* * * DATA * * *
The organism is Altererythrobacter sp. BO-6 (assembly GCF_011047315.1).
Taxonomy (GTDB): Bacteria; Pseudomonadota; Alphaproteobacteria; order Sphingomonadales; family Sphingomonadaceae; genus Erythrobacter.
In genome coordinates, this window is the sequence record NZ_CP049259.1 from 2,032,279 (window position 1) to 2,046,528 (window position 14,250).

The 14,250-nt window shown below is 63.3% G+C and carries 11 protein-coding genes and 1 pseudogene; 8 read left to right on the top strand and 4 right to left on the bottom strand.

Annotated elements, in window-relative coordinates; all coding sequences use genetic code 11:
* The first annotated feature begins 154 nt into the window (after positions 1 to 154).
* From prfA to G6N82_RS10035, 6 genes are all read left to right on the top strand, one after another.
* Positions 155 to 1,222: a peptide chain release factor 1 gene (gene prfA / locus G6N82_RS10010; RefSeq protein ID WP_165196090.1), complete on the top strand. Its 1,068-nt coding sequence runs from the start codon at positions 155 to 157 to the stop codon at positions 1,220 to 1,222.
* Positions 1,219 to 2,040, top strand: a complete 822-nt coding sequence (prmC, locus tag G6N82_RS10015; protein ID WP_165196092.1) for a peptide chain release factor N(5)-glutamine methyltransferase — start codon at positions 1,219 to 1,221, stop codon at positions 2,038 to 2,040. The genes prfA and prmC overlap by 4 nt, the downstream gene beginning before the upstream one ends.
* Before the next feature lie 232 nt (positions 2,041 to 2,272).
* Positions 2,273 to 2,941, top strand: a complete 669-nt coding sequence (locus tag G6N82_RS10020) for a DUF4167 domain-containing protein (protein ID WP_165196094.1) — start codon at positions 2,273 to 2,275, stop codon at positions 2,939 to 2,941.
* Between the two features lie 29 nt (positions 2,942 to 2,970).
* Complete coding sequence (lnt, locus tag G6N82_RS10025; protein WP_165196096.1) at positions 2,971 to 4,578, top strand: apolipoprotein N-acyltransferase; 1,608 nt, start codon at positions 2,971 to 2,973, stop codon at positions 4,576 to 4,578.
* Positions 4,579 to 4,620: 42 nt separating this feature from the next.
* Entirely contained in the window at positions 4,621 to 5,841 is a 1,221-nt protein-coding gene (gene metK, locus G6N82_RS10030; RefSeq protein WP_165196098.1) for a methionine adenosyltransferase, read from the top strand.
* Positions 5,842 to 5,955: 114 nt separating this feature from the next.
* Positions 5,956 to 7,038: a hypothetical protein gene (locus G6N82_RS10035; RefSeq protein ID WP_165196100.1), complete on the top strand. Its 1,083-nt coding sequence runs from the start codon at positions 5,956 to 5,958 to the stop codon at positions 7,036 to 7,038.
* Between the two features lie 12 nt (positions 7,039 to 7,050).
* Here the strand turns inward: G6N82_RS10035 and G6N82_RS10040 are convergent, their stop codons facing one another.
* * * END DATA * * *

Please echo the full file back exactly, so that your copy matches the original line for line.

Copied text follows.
The organism is Altererythrobacter sp. BO-6 (assembly GCF_011047315.1).
Taxonomy (GTDB): Bacteria; Pseudomonadota; Alphaproteobacteria; order Sphingomonadales; family Sphingomonadaceae; genus Erythrobacter.
In genome coordinates, this window is the sequence record NZ_CP049259.1 from 2,032,279 (window position 1) to 2,046,528 (window position 14,250).

The 14,250-nt window shown below is 63.3% G+C and carries 11 protein-coding genes and 1 pseudogene; 8 read left to right on the top strand and 4 right to left on the bottom strand.

Annotated elements, in window-relative coordinates; all coding sequences use genetic code 11:
* The first annotated feature begins 154 nt into the window (after positions 1 to 154).
* From prfA to G6N82_RS10035, 6 genes are all read left to right on the top strand, one after another.
* Positions 155 to 1,222: a peptide chain release factor 1 gene (gene prfA / locus G6N82_RS10010; RefSeq protein ID WP_165196090.1), complete on the top strand. Its 1,068-nt coding sequence runs from the start codon at positions 155 to 157 to the stop codon at positions 1,220 to 1,222.
* Positions 1,219 to 2,040, top strand: a complete 822-nt coding sequence (prmC, locus tag G6N82_RS10015; protein ID WP_165196092.1) for a peptide chain release factor N(5)-glutamine methyltransferase — start codon at positions 1,219 to 1,221, stop codon at positions 2,038 to 2,040. The genes prfA and prmC overlap by 4 nt, the downstream gene beginning before the upstream one ends.
* Before the next feature lie 232 nt (positions 2,041 to 2,272).
* Positions 2,273 to 2,941, top strand: a complete 669-nt coding sequence (locus tag G6N82_RS10020) for a DUF4167 domain-containing protein (protein ID WP_165196094.1) — start codon at positions 2,273 to 2,275, stop codon at positions 2,939 to 2,941.
* Between the two features lie 29 nt (positions 2,942 to 2,970).
* Complete coding sequence (lnt, locus tag G6N82_RS10025; protein WP_165196096.1) at positions 2,971 to 4,578, top strand: apolipoprotein N-acyltransferase; 1,608 nt, start codon at positions 2,971 to 2,973, stop codon at positions 4,576 to 4,578.
* Positions 4,579 to 4,620: 42 nt separating this feature from the next.
* Entirely contained in the window at positions 4,621 to 5,841 is a 1,221-nt protein-coding gene (gene metK, locus G6N82_RS10030; RefSeq protein WP_165196098.1) for a methionine adenosyltransferase, read from the top strand.
* Positions 5,842 to 5,955: 114 nt separating this feature from the next.
* Positions 5,956 to 7,038: a hypothetical protein gene (locus G6N82_RS10035; RefSeq protein ID WP_165196100.1), complete on the top strand. Its 1,083-nt coding sequence runs from the start codon at positions 5,956 to 5,958 to the stop codon at positions 7,036 to 7,038.
* Between the two features lie 12 nt (positions 7,039 to 7,050).
* Here the strand turns inward: G6N82_RS10035 and G6N82_RS10040 are convergent, their stop codons facing one another.